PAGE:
A BOY aged eight who saved his grandmother’s life when she slipped into a diabetic coma is to have his courage recognised by the Royal Family.
Max Cole leapt into action when Mary Simmons, 66, passed out suddenly on the sofa at her South Yorkshire home.
He put the retired carer in the recovery position, fed her some vital sugar, and contacted his mother.
Paramedics said without his swift actions she may have died because her blood sugar had dropped so dangerously low.
His quick thinking has already seen him scoop a local award and now he has won another plaudit with the 231st Shiregreen Beavers. This award means he will now be heading to Windsor Castle this month for a special presentation. A member of the Royal Family — not yet revealed — and British adventurer Bear Grylls will meet winners of the award.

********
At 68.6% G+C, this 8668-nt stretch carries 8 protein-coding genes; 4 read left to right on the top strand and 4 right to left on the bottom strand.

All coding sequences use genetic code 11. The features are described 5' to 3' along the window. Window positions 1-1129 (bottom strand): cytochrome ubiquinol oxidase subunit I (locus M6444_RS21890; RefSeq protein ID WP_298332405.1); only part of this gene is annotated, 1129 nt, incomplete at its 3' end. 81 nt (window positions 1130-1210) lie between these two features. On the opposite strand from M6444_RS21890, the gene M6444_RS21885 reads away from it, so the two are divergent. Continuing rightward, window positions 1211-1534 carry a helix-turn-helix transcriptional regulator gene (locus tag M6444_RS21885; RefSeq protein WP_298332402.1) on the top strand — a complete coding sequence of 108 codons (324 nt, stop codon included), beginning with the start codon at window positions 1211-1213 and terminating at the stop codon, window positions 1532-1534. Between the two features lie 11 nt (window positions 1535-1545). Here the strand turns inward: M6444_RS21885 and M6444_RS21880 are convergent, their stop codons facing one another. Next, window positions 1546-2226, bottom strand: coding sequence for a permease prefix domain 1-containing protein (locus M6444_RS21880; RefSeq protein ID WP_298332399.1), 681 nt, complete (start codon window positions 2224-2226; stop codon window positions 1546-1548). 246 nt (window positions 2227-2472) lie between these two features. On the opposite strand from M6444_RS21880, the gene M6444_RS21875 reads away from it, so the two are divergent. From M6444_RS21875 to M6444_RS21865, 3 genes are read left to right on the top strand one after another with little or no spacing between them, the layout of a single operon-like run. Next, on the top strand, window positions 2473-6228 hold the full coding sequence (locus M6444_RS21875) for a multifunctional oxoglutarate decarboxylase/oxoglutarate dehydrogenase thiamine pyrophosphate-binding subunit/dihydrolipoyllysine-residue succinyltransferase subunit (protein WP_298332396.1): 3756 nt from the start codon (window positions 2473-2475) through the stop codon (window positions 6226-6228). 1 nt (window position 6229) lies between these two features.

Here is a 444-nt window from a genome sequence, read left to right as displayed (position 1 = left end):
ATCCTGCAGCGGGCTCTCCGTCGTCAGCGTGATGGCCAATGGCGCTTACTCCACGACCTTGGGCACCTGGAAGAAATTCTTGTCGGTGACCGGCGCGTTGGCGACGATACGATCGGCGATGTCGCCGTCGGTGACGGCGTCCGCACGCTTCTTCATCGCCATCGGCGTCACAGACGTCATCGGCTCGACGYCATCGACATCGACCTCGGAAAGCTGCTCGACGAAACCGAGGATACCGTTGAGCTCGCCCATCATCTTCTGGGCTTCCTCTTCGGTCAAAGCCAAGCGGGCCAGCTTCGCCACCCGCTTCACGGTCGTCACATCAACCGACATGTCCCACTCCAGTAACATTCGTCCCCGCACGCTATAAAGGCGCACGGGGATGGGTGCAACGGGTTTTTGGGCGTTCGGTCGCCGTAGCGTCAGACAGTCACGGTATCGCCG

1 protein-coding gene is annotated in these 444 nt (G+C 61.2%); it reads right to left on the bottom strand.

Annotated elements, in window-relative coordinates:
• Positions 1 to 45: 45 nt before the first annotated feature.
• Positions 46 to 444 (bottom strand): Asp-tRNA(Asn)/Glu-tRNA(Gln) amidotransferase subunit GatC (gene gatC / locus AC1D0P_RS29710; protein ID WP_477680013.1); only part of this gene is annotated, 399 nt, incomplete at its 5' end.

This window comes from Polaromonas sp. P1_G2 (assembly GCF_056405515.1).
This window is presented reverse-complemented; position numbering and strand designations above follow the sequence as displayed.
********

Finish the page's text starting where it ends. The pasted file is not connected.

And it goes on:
The eight-year-old had picked up essential tips from his mother and first aid classes at Beavers.
Mrs Simmons, of Sheffield, had been managing her diabetes or 15 years when she began to feel unwell – she was suffering from hypoglycemia, a condition that occurs when blood sugar is too low, and became unresponsive.
Max used his grandmother’s phone to send a text message to his mum Sam, asking her to come, when she rang back he was able to give her his grandmother’s latest blood sugar reading. His mother said: “Max wasn’t scared at all. Because she was sweating he turned the heating down, and he even put the cat in the kitchen so it wouldn’t get in the way.
“He then had to get a chair out to reach a cup and some dilute juice, because he knew she needed some sugar.”
Speaking after her turn, Mrs Simmons, said “He is my little hero. I’m so very proud of him. There is a lot I can’t remember but I know what Max did for me – it’s unbelievable.”